Principles Governing Academy Relationships with External Sources of Support

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Principles Governing Academy Relationships with External Sources of Support

Adopted by

American Academy of Neurology American Academy of Neurology Institute

American Brain Foundation June 2013

I. Preamble

A. As a professional organization, the Academy operates with a high level of purpose representing the ideals of neurology and medicine, depending on the dues of its members to help fulfill its mission. Nevertheless, the Academy, like most non-profit associations today, also generates non-dues revenues to fulfill its mission, including support from external sources. The Academy’s values and ethical principles should guide the appropriate development and utilization of external support that may be necessary to implement programs and activities to fulfill the Academy’s mission.

B. Leaders of the Academy recognize the critical role the organization plays as the largest professional association for neurology in the United States. Academy activities reflect on all neurologists, and all neurologists are represented to some extent by the Academy. Thus, the Academy serves all neurologists as a representative for the profession of neurology and is not merely an advocacy group for Academy members.

Academy leaders make programmatic choices that reflect a commitment to the Academy’s professional values and its core organizational purpose. Similarly, every staff member in the Academy is accountable to explicit ethical standards that are derived from the mission and core values of the association.

C. American Academy of Neurology Mission: To promote the highest quality patient- centered neurologic care and enhance member career satisfaction.

D. American Academy of Neurology Core Values:

Leadership - We (“the Academy”) provide guidance and inspiration through education, information, policy development and advocacy for our members and their patients.

Integrity - We set and maintain the highest ethical and professional standards for ourselves, our staff and our programs.

Professionalism - We work with expertise, commitment and diligence to provide high quality neurologic care.

Commitment - We are dedicated to upholding the integrity and mission of the American Academy of Neurology.

Respect - We embrace the dignity and uniqueness of every human being and in all we do keep the interests of the patients first.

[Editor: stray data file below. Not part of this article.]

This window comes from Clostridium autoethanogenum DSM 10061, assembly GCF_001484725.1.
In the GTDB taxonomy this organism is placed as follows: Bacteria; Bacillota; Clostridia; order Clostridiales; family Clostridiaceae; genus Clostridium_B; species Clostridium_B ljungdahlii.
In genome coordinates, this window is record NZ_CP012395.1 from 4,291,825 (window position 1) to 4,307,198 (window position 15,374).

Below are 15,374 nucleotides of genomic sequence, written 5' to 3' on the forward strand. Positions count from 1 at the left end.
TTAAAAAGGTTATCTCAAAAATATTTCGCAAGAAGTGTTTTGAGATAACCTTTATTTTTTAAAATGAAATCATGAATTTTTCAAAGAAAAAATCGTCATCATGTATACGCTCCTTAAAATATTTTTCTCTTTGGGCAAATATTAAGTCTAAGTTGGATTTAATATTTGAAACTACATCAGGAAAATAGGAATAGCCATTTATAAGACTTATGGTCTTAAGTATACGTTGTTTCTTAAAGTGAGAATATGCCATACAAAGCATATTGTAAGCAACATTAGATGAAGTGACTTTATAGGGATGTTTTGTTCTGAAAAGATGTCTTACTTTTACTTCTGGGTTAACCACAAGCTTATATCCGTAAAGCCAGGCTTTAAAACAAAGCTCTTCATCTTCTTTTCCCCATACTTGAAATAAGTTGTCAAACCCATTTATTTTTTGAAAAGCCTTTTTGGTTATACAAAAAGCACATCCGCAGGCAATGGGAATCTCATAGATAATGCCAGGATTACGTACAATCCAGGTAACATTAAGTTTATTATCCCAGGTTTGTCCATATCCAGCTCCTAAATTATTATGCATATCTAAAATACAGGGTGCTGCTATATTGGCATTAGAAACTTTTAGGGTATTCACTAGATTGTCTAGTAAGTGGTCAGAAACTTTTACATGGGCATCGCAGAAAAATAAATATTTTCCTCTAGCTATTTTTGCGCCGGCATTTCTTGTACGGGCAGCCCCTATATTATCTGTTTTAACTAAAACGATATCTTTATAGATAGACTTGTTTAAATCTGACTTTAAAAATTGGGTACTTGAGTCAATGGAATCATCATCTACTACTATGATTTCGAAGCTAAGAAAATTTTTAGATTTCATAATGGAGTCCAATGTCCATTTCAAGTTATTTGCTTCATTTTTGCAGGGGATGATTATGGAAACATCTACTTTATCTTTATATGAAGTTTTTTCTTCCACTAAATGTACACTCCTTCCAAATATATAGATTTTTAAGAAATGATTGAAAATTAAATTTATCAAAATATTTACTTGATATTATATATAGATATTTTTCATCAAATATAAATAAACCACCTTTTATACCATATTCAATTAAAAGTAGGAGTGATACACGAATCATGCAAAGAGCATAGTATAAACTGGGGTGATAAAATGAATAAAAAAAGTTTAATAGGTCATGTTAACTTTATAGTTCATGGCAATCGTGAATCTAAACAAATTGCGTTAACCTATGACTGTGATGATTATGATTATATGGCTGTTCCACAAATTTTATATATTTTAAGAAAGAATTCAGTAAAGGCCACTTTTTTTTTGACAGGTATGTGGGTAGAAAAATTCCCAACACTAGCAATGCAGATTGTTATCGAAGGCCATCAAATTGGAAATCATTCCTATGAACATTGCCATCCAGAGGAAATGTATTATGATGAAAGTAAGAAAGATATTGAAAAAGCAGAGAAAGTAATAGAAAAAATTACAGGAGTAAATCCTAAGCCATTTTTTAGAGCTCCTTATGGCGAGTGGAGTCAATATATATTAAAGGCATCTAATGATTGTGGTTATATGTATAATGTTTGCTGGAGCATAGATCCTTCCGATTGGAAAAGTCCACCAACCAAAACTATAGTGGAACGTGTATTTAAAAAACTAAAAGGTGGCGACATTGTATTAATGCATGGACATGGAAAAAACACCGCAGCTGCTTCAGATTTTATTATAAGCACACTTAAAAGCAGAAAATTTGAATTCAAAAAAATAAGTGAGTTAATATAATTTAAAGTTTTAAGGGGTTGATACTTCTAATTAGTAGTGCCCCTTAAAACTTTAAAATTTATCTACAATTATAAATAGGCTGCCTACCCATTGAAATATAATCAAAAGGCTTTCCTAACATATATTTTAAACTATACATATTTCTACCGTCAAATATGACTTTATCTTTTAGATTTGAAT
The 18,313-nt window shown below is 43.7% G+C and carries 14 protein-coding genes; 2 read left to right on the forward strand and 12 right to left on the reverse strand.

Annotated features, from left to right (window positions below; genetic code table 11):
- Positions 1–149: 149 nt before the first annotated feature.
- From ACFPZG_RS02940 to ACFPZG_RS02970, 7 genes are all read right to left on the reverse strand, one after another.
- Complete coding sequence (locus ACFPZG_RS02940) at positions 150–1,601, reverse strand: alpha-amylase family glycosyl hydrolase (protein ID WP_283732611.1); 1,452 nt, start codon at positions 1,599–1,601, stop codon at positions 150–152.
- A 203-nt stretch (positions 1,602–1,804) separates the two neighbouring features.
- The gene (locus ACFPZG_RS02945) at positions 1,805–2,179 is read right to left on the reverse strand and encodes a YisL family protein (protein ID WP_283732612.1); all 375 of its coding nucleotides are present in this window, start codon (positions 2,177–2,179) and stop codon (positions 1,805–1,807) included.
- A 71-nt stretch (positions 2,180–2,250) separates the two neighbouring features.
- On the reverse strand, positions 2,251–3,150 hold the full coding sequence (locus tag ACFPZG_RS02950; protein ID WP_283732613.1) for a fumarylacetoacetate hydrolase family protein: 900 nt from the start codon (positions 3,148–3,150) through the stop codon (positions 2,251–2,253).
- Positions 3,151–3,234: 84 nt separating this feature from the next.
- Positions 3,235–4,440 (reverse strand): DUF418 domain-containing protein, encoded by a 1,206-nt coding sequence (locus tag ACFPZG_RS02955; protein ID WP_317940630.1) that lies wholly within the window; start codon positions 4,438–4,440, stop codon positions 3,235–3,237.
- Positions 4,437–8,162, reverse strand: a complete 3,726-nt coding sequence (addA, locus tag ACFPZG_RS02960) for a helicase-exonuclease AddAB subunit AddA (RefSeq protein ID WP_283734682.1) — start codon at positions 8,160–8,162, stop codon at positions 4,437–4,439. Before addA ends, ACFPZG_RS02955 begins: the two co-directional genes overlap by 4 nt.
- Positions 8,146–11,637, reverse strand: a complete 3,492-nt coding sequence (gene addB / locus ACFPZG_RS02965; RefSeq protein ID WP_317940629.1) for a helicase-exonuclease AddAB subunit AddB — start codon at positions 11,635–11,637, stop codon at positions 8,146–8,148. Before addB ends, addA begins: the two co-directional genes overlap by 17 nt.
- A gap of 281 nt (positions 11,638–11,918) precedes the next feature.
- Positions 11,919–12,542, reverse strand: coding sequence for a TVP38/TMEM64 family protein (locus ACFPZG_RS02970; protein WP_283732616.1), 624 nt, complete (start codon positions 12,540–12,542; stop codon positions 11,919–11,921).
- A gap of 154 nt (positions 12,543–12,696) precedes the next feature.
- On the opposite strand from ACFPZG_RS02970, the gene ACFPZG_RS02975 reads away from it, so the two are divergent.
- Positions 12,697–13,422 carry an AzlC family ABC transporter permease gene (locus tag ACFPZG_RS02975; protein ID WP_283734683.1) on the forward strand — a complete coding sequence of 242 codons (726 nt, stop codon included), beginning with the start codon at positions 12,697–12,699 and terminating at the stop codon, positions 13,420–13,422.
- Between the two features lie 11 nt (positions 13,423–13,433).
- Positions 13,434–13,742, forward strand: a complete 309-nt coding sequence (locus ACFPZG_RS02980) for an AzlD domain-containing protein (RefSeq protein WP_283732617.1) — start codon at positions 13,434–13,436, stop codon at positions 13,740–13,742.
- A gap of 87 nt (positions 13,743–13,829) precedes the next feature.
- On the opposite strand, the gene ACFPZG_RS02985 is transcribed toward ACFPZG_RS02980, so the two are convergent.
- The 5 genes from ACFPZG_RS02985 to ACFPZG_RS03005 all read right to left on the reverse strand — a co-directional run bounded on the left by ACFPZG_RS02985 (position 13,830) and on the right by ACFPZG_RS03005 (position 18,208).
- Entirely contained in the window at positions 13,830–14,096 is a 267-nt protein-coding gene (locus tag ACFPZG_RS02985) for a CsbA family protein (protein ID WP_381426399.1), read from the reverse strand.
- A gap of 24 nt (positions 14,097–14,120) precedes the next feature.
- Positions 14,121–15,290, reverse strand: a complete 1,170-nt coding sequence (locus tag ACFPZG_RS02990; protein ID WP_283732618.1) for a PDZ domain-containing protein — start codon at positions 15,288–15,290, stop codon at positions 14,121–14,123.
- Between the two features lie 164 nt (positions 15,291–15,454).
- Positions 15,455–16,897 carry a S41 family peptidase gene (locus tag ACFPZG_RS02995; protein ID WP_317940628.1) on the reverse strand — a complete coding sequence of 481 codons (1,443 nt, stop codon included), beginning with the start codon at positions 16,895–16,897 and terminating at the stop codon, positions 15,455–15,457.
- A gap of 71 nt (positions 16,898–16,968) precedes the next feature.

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Compassion - We are sensitive and empathetic to the needs of others.

E. American Brain Foundation Mission: The American Brain Foundation supports vital research and education to discover causes, improved treatments, and cures for brain and other nervous system diseases.

II. Overview of Principles

A. Any financial relationship with an external source of support may create a potential conflict of interest for the Academy. Conflicts of interest are common, and although some conflicts are unethical, others are not and can be appropriately managed

(Academy Code of Professional Conduct and Academy Policy on Conflicts of Interest).

The appearance of a conflict of interest may be damaging to Academy’s reputation, regardless of whether a conflict of interest actually results in inappropriate action.

Concerns that the acceptance of external support create an inappropriate conflict of interest occur in two particular situations: 1) when external support is from for-profit companies (or not-for-profit entities funded largely by for-profit companies); and 2) when the amount of external support, particularly from a single source, becomes large enough that the Academy may become dependent on external support to continue essential activities.

B. These principles apply to all external sources of support, including industry support, philanthropic support from individuals or foundations (excluding the American Brain Foundation), federal or state grant support, and other external sources of support. As used throughout this document, the term “industry” Industry includes for-profit entities that develop, produce, market, or distribute drugs, devices, services or therapies used to diagnose, treat, monitor, manage, and alleviate health conditions (e.g.,

pharmaceutical and medical device/software manufacturers and other for-profit health services/product providers). Industry does not include non-profit entities, entities outside of the healthcare sector, or entities through which physicians provide clinical services directly to patients (e.g., hospitals, medical centers, publishers, foundations, recruiters, insurance providers).

C. External support includes financial support (e.g. contracts or grants), material support (e.g. products or publications), and staff support (e.g. salary support for Academy staff or provision of external staff to accomplish Academy activities).

D. These principles should serve as a starting point for anyone reviewing or developing Academy relationships with outside groups. These principles apply to the American Academy of Neurology, the American Academy of Neurology Institute, and as applicable to the American Brain Foundation (collectively referred to herein as,